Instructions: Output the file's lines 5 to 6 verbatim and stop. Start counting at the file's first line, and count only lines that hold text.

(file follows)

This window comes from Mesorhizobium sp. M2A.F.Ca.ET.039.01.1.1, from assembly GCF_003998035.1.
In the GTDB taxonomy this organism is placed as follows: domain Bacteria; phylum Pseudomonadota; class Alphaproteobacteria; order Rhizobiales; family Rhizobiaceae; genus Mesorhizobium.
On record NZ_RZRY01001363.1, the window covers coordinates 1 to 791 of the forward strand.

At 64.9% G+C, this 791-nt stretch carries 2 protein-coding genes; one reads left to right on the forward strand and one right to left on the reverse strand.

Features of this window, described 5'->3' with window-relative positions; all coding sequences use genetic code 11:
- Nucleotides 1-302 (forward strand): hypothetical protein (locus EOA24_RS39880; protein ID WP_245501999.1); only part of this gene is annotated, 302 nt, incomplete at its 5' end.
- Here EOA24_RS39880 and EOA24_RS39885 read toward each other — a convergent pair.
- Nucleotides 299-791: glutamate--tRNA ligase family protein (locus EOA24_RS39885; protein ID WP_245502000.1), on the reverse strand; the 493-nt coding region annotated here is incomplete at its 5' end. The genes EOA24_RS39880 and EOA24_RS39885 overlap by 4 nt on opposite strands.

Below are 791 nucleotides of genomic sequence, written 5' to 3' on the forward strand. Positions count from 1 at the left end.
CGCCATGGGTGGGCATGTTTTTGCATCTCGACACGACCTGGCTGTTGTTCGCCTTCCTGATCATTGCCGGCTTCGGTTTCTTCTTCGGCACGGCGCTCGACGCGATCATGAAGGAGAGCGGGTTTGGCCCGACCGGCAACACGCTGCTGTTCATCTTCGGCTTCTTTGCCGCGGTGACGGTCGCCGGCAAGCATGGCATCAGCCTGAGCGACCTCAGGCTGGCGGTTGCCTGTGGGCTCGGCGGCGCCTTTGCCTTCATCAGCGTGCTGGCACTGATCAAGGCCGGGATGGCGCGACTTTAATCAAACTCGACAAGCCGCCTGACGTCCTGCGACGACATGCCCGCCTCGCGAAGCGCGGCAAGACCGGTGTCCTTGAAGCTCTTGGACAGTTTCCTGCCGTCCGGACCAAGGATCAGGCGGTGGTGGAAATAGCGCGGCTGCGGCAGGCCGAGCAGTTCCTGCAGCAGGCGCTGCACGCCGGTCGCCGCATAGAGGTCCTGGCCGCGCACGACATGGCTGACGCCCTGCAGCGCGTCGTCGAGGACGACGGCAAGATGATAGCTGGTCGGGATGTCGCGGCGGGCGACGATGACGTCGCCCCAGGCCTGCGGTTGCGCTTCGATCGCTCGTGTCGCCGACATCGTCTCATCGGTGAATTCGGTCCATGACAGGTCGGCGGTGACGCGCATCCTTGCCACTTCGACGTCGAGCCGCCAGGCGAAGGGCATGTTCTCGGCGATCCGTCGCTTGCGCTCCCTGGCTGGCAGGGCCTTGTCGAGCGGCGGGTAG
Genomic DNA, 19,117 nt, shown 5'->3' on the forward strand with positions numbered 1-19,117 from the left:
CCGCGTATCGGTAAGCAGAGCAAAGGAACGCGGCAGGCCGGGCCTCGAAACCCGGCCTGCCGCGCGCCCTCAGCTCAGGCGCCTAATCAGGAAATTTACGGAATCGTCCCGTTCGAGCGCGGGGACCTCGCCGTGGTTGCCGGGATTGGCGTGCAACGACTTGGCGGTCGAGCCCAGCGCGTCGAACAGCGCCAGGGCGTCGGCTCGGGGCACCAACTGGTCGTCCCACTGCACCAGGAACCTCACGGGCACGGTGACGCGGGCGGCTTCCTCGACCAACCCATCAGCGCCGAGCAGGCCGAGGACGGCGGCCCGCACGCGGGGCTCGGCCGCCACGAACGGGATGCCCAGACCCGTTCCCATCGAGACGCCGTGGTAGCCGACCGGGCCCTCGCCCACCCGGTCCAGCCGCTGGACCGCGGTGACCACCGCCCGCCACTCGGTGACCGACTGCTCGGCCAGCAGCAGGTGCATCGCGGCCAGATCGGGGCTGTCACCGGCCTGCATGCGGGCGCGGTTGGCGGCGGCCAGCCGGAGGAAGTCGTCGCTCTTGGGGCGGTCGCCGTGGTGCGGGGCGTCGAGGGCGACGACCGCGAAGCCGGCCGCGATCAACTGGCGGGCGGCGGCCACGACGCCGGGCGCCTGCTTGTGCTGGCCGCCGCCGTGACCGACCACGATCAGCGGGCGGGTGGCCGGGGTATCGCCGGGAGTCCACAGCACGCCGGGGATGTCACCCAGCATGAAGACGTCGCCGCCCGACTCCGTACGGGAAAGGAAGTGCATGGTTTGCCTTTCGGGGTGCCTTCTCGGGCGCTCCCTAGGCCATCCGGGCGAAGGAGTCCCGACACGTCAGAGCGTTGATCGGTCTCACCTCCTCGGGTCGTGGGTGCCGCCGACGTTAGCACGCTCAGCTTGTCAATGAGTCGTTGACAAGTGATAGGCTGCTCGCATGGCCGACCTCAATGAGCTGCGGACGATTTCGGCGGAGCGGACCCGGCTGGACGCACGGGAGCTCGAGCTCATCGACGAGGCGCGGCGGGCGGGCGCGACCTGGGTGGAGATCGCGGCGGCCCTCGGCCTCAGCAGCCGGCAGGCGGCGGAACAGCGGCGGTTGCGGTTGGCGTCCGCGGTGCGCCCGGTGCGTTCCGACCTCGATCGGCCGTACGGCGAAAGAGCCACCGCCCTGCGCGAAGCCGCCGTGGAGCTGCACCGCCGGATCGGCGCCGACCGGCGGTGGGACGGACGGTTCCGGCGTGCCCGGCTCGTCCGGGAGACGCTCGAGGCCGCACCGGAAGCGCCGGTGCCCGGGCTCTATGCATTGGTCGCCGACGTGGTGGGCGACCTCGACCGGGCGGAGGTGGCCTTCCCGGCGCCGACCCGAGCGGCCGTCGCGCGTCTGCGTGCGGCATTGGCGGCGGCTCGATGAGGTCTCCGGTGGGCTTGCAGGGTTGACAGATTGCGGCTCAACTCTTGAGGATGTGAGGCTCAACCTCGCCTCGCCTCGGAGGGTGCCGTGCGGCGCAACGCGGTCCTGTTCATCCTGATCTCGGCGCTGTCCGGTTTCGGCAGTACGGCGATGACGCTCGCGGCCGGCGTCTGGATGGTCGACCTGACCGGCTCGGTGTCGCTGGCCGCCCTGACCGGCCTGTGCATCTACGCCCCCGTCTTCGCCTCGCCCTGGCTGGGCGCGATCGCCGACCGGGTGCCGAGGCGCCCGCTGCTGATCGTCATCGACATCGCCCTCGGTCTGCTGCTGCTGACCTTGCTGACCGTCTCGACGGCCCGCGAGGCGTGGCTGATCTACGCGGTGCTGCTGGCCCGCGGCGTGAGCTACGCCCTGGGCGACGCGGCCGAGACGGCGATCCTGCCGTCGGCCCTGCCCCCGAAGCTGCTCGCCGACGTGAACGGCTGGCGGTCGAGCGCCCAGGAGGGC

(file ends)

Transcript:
Features of this window, described 5'->3' with window-relative positions; all coding sequences use genetic code 11:
- Nucleotides 1-302 (forward strand): hypothetical protein (locus EOA24_RS39880; protein ID WP_245501999.1); only part of this gene is annotated, 302 nt, incomplete at its 5' end.